What You Need To Know About Google Analytics Exit Pages

Exit pages are one of many metrics tracked by Google Analytics. They are exactly what they sound like – the last page a user visited before leaving your website. Knowing where people left your website is invaluable information for improving your website’s effectiveness. Here’s what you need to know to make informed decisions with this data.

Exit page vs bounce rate – understand the difference.

Bounce rate refers to the rate at which people come to your website, take no real action, and then leave. A bounce can only occur when a user first visits your website and takes no action before leaving your website.

Since most people access websites starting at the homepage the bounce rate is usually highest on the homepage. This also means users who land on the homepage have an exit page of the homepage. 

Good exits vs bad exits

Everyone leaves your website sooner or later and that’s not necessarily bad. The goal usually isn’t to keep users on your site but to get them to fulfill your conversion goals. The exit page by itself doesn’t give you everything you need. Look at your conversion rate, custom events, average time on site, and average time on page as indicators. If you have service like HotJar installed you can also check your page heatmap for more indicators on how users are behaving.

Every website has different goals so there is no one-size-fits-all way of determining if the exits are good or bad. It’s up to you to determine that yourself. If your conversions are low, or you have a very detailed service explanation on a page but the average time on the page is small those can be good indicators users exiting that page aren’t fulfilling your goals.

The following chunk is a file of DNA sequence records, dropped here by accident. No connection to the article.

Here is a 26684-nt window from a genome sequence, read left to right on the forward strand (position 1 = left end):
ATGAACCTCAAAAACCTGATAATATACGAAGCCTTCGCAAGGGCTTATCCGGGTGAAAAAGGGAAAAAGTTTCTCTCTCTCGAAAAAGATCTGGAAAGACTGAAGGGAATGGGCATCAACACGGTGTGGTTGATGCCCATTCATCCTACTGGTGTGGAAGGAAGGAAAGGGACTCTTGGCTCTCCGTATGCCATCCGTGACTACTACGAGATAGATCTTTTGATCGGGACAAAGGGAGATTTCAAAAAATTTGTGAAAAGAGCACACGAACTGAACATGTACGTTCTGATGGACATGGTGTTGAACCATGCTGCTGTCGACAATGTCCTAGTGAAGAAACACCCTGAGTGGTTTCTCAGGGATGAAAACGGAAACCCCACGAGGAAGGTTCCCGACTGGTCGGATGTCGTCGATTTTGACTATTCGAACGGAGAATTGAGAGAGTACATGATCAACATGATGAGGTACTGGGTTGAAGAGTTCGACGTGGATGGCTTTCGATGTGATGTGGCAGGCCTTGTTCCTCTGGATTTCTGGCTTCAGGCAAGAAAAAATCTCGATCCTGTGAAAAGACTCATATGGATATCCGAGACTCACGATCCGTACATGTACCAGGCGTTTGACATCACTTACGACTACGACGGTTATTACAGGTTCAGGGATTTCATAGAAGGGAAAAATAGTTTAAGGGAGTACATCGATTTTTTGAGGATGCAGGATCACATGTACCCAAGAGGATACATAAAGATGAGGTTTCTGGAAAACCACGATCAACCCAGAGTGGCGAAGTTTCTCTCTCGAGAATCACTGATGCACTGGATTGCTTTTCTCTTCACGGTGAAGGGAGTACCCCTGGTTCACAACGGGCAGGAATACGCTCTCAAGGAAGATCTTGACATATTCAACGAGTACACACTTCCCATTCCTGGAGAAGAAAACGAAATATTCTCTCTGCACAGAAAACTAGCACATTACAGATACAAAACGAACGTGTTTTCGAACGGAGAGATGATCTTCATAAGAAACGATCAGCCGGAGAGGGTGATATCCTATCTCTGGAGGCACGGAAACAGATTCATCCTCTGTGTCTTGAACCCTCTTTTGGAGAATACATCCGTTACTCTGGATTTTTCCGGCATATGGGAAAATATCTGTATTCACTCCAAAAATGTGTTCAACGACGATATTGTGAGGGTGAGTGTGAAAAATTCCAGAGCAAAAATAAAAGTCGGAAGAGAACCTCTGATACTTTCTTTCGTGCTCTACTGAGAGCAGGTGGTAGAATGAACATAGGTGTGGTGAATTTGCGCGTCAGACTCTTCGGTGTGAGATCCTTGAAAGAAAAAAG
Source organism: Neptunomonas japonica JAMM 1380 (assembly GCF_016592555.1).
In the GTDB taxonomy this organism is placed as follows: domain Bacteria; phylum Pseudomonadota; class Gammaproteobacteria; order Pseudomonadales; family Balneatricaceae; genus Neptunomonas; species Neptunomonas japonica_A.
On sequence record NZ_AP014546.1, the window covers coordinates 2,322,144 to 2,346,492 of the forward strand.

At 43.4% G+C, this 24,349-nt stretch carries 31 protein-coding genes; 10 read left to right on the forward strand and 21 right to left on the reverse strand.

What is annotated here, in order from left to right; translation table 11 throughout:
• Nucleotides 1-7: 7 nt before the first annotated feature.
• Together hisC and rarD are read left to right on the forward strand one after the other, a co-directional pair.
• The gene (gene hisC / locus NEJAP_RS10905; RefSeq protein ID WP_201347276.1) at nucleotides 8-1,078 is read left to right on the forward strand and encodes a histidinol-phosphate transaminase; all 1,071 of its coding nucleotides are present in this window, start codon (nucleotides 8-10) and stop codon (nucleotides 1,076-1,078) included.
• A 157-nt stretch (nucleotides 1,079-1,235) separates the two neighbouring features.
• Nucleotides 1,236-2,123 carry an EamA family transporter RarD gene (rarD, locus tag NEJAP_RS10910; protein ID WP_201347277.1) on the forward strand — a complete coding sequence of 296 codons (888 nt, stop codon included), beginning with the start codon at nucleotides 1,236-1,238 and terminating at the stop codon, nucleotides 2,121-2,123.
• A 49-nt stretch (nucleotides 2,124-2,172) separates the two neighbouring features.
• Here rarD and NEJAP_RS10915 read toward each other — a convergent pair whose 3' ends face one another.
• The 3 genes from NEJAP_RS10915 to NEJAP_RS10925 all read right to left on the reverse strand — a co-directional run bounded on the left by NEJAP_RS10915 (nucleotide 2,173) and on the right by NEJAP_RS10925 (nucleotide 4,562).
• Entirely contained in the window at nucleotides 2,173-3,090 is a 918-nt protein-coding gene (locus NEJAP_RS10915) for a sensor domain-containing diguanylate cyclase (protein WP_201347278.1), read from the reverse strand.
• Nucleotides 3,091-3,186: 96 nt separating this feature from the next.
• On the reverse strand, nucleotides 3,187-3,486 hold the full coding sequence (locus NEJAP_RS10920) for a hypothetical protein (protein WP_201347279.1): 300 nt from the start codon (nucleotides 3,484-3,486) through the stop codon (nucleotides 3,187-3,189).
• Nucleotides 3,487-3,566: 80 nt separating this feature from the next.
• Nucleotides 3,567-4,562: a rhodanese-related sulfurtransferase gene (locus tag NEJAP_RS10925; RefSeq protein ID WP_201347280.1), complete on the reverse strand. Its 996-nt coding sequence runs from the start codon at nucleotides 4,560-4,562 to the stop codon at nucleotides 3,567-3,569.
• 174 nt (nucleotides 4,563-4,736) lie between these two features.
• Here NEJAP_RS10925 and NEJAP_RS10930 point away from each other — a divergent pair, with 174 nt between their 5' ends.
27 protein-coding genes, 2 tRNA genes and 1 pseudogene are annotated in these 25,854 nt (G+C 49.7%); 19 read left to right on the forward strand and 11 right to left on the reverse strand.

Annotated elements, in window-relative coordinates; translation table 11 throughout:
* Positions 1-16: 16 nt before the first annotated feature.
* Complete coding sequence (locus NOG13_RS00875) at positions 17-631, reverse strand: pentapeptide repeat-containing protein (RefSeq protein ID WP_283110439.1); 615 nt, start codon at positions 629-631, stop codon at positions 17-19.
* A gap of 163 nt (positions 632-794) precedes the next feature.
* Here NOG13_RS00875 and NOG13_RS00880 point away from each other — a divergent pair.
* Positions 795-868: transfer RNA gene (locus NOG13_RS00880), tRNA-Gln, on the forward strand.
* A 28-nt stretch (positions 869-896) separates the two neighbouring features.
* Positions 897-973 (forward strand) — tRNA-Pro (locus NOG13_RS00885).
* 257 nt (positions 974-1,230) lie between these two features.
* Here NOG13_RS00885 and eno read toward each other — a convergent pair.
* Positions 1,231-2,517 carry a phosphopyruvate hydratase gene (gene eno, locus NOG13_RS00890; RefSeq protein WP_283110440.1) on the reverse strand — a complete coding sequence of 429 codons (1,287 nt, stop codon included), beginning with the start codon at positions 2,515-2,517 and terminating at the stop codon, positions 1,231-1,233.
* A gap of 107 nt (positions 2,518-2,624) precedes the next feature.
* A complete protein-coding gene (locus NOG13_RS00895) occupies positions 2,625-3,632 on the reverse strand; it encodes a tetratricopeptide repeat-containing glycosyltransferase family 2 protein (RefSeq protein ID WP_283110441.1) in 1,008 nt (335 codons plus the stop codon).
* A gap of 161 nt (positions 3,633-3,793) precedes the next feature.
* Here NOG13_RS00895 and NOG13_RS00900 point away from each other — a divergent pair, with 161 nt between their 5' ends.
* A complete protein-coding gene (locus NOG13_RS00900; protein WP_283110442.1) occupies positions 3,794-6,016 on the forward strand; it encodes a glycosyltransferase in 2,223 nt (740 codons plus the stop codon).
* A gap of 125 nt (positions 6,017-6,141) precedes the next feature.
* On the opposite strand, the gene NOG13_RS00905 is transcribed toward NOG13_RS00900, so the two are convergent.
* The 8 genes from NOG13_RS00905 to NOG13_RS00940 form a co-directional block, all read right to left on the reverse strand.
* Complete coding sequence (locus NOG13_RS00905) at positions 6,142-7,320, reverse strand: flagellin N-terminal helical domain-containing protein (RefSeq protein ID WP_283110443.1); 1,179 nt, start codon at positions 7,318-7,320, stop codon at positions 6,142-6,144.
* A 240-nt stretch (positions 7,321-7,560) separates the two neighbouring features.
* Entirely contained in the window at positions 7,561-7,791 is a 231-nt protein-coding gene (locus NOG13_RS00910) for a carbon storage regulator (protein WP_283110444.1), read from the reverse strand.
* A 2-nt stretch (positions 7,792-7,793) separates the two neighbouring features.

How to optimize your page to increase “good exits”

Once you’ve determined people are leaving without fulfilling your goals you need to determine why. Usually if someone leaves it can be summarized by one of these reasons:

  1. They found what they’re looking for. Your website met their goals, but didn’t provide enough incentive for them to fulfill your conversion goals. 
  2. They didn’t find what they were looking for and decided their needs would best be met through someone else.
  3. There’s a problem with your website and they were unable to meet their needs or successfully fulfill the conversion goals.

How do you know which one of these is the real reason why? Here’s one of the best-kept secrets of the industry: You guess and use your best judgment. Don’t be afraid to schedule a consultation! Interpreting your website’s performance metrics is important and will help you come up with the winning strategy you need to deliver the results you are looking for!

Also remember each of your users is a unique individual human being. Every person has a slightly different reason for going to your website and a slightly different reason for leaving.

How to determine if your page is broken

The third reason people leave is something you don’t have to guess at. By pairing your page exit rate with data like device, browser, and average time on page you can usually find good data indicators that there’s a bug on your site. If the exit rate is higher for iPhone users on Safari for instance – that means there’s probably a bug on your site for iPhones. 

The best way to confirm your suspicions is not to test this yourself though. Unless you have a background in QA we recommend passing that data off to an experienced QA professional. There are hundreds of different versions of every web browser. Any of those hundreds of browsers could be used across thousands of different devices creating millions of edge-case scenarios. Just because it works fine on your device doesn’t mean it will work perfectly for everyone else. The most efficient way to determine if there’s functional problems on your website is to work with a QA professional. 

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